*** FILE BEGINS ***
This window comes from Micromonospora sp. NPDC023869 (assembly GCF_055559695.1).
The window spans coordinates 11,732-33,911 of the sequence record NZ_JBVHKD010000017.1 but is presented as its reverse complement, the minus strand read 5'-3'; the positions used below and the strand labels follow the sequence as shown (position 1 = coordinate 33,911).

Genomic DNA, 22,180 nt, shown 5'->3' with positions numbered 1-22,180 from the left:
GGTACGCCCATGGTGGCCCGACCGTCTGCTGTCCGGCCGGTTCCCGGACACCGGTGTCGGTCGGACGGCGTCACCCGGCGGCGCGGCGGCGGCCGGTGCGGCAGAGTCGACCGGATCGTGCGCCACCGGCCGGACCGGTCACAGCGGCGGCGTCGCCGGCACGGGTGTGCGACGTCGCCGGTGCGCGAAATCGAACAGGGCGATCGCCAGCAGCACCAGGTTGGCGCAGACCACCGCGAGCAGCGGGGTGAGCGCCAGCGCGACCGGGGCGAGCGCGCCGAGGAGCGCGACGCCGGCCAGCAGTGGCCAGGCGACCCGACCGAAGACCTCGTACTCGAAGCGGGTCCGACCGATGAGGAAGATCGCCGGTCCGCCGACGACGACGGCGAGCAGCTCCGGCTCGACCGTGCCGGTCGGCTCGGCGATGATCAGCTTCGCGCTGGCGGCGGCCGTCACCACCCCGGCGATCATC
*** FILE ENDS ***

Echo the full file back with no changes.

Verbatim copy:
This window comes from Micromonospora sp. NPDC023869 (assembly GCF_055559695.1).
The window spans coordinates 11,732-33,911 of the sequence record NZ_JBVHKD010000017.1 but is presented as its reverse complement, the minus strand read 5'-3'; the positions used below and the strand labels follow the sequence as shown (position 1 = coordinate 33,911).

Genomic DNA, 22,180 nt, shown 5'->3' with positions numbered 1-22,180 from the left:
GGTACGCCCATGGTGGCCCGACCGTCTGCTGTCCGGCCGGTTCCCGGACACCGGTGTCGGTCGGACGGCGTCACCCGGCGGCGCGGCGGCGGCCGGTGCGGCAGAGTCGACCGGATCGTGCGCCACCGGCCGGACCGGTCACAGCGGCGGCGTCGCCGGCACGGGTGTGCGACGTCGCCGGTGCGCGAAATCGAACAGGGCGATCGCCAGCAGCACCAGGTTGGCGCAGACCACCGCGAGCAGCGGGGTGAGCGCCAGCGCGACCGGGGCGAGCGCGCCGAGGAGCGCGACGCCGGCCAGCAGTGGCCAGGCGACCCGACCGAAGACCTCGTACTCGAAGCGGGTCCGACCGATGAGGAAGATCGCCGGTCCGCCGACGACGACGGCGAGCAGCTCCGGCTCGACCGTGCCGGTCGGCTCGGCGATGATCAGCTTCGCGCTGGCGGCGGCCGTCACCACCCCGGCGATCATC